Public transportation official says lessons learned
Developing a coordinated public transportation system is not a 100-yard dash, but is a marathon, accomplished over a period of time with patience and persistence.
That is the assessment of Dan Dirks, chairman of the Community Transportation Association of America’s board of directors. The keynote speaker for this week’s Mobility Idaho 2008 conference in Boise called on his extensive experience with public transportation in Michigan to encourage development of a coordinated plan in Idaho.
Dirks remembered the infancy of, SMART (Suburban Mobility Authority for Regional Transportation), the Detroit metropolitan area’s public transportation network. The new system was within a day of folding when voters passed a tax that provided funding stability. The self-imposed regional taxing authority expires every four years and must be re-approved by voters.
Entering its second decade, SMART links 70 Detroit-area communities with locally organized services that provide 750,000 rides annually. It’s a coordinated system that relies heavily on local communities and has been built from the bottom up, rather than from the top down, he explained.
He attributes its success to a FIND approach – Flexibility, Innovation, Nerves and Determination.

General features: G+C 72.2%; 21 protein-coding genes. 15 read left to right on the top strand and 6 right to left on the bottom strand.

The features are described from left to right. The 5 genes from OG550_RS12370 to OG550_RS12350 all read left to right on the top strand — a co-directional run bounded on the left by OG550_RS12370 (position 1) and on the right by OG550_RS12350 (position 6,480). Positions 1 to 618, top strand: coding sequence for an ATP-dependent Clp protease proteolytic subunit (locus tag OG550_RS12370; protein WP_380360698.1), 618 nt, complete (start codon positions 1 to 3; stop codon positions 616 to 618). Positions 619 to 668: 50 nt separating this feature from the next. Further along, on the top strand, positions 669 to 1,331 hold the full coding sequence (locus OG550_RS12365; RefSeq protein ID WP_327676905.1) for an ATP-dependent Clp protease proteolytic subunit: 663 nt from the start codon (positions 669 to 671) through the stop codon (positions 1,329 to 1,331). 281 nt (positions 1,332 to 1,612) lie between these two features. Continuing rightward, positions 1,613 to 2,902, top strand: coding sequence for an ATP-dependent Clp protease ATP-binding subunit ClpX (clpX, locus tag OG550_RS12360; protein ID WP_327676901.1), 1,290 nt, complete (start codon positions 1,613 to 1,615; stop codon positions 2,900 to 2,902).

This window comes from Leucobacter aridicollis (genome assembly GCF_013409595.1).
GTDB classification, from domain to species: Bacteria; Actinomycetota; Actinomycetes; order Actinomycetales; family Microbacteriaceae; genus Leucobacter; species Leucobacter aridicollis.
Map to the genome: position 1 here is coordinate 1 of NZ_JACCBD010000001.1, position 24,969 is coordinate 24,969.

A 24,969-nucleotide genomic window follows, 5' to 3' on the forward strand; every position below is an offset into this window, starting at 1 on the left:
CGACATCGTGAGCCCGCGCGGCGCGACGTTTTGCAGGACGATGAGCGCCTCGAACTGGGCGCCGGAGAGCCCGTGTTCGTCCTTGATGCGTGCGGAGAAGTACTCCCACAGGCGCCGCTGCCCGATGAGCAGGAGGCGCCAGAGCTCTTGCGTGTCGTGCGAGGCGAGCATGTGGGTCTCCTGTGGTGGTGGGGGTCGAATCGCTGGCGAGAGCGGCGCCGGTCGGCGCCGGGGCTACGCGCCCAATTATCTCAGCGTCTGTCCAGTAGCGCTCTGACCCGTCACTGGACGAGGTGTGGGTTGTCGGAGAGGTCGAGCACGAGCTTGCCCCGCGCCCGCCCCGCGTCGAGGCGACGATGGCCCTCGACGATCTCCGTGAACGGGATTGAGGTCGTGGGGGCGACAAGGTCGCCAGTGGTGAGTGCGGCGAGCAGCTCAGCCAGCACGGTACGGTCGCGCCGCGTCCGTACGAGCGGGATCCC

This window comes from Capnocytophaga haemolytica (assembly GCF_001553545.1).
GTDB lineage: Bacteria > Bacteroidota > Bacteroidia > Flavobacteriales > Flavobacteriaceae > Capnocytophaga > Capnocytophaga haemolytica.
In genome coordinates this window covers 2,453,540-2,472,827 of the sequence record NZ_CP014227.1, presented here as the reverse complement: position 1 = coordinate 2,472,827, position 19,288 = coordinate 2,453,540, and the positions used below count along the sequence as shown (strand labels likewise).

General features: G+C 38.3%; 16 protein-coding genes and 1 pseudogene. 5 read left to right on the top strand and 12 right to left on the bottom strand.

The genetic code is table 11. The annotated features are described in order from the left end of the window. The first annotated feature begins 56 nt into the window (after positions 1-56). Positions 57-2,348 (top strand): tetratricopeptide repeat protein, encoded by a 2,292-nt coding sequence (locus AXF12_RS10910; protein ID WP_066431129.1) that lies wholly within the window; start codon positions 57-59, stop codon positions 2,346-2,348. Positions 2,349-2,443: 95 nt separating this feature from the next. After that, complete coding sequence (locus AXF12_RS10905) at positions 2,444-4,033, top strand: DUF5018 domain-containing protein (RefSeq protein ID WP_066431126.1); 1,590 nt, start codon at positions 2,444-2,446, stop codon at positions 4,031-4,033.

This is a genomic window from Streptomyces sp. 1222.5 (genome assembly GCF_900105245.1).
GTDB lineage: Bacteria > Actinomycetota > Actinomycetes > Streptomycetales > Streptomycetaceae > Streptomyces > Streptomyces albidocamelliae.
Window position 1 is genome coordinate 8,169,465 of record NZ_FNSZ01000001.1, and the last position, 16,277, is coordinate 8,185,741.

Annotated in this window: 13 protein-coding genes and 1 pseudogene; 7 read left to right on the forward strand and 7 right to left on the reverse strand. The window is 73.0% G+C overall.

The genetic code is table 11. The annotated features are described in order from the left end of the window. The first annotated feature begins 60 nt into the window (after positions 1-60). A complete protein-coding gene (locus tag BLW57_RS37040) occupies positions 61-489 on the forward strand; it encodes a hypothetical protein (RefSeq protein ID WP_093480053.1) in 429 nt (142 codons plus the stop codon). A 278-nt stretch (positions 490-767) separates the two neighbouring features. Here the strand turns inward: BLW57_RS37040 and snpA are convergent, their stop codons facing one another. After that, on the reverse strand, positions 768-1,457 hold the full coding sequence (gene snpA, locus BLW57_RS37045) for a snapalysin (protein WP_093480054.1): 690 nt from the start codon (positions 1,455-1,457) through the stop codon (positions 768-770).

Those same elements will be important in developing an integrated, coordinated system for Idaho, he suggests.
“Find out whom you are… each community is unique and has unique providers and planners. Look for alternatives and listen to your customers,” he told the public transportation planners Wednesday. “Become a public transportation disciple.
“Remember, you are not alone.”
He encouraged conference participants to take advantage of the experiences of other states and regions that have developed public transportation systems. Build on the base of the communities involved because they share common values and needs.
Public transportation’s role must change from that of a provider to a mobility manager, he insists.
Dirks complimented ITD, its Division of Public Transportation and participating organizations/communities for creating Idaho’s Mobility and Access Pathway (IMAP) as a foundation for public transportation’s future.
He responded to a number of questions from the audience related to coordination among multiple jurisdictions, participation in the planning and growth of communities, the relationship between public and private service providers, working with Medicare/Medicaid clients and the mobility demands of disabled persons.
“We’re breaking new ground,” said Randy Kyrias, administrator of ITD’s Division of Public Transportation. “We know where we’re going and will make some mistakes along the way, but we will get there despite the unintended consequences.”
The changing role of his division will be to help find solutions to meet the needs and to identify the customer.
“That’s defined in IMAP,” he said.